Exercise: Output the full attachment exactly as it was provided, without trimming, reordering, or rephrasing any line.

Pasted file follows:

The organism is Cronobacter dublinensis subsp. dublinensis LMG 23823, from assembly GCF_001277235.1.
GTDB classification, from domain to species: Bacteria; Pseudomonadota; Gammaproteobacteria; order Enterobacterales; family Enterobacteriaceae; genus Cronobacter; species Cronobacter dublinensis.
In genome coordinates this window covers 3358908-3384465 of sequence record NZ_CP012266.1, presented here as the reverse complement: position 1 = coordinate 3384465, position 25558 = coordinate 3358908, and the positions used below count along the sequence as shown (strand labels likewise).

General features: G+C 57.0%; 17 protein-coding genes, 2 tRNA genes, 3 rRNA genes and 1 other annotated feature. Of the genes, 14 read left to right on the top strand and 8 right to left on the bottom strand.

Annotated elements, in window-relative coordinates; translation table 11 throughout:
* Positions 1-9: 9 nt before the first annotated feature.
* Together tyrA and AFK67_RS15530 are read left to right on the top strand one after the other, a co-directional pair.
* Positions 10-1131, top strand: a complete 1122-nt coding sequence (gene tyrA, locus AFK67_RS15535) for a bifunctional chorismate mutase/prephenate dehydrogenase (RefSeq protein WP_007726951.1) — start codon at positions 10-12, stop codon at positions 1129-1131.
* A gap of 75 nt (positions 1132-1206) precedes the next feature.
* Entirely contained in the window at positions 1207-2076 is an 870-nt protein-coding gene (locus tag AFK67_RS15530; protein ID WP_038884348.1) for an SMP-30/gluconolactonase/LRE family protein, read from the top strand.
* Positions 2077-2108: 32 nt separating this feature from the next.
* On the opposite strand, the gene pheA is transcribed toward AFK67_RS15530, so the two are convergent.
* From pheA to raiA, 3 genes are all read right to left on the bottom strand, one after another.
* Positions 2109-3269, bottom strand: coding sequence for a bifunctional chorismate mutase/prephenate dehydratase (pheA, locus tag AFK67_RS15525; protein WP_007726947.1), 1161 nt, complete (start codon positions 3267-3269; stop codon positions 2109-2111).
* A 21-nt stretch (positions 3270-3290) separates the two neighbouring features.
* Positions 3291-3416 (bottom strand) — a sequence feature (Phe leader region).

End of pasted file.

The organism is Cronobacter dublinensis subsp. dublinensis LMG 23823, from assembly GCF_001277235.1.
GTDB classification, from domain to species: Bacteria; Pseudomonadota; Gammaproteobacteria; order Enterobacterales; family Enterobacteriaceae; genus Cronobacter; species Cronobacter dublinensis.
In genome coordinates this window covers 3358908-3384465 of sequence record NZ_CP012266.1, presented here as the reverse complement: position 1 = coordinate 3384465, position 25558 = coordinate 3358908, and the positions used below count along the sequence as shown (strand labels likewise).

General features: G+C 57.0%; 17 protein-coding genes, 2 tRNA genes, 3 rRNA genes and 1 other annotated feature. Of the genes, 14 read left to right on the top strand and 8 right to left on the bottom strand.

Annotated elements, in window-relative coordinates; translation table 11 throughout:
* Positions 1-9: 9 nt before the first annotated feature.
* Together tyrA and AFK67_RS15530 are read left to right on the top strand one after the other, a co-directional pair.
* Positions 10-1131, top strand: a complete 1122-nt coding sequence (gene tyrA, locus AFK67_RS15535) for a bifunctional chorismate mutase/prephenate dehydrogenase (RefSeq protein WP_007726951.1) — start codon at positions 10-12, stop codon at positions 1129-1131.
* A gap of 75 nt (positions 1132-1206) precedes the next feature.
* Entirely contained in the window at positions 1207-2076 is an 870-nt protein-coding gene (locus tag AFK67_RS15530; protein ID WP_038884348.1) for an SMP-30/gluconolactonase/LRE family protein, read from the top strand.
* Positions 2077-2108: 32 nt separating this feature from the next.
* On the opposite strand, the gene pheA is transcribed toward AFK67_RS15530, so the two are convergent.
* From pheA to raiA, 3 genes are all read right to left on the bottom strand, one after another.
* Positions 2109-3269, bottom strand: coding sequence for a bifunctional chorismate mutase/prephenate dehydratase (pheA, locus tag AFK67_RS15525; protein WP_007726947.1), 1161 nt, complete (start codon positions 3267-3269; stop codon positions 2109-2111).
* A 21-nt stretch (positions 3270-3290) separates the two neighbouring features.
* Positions 3291-3416 (bottom strand) — a sequence feature (Phe leader region).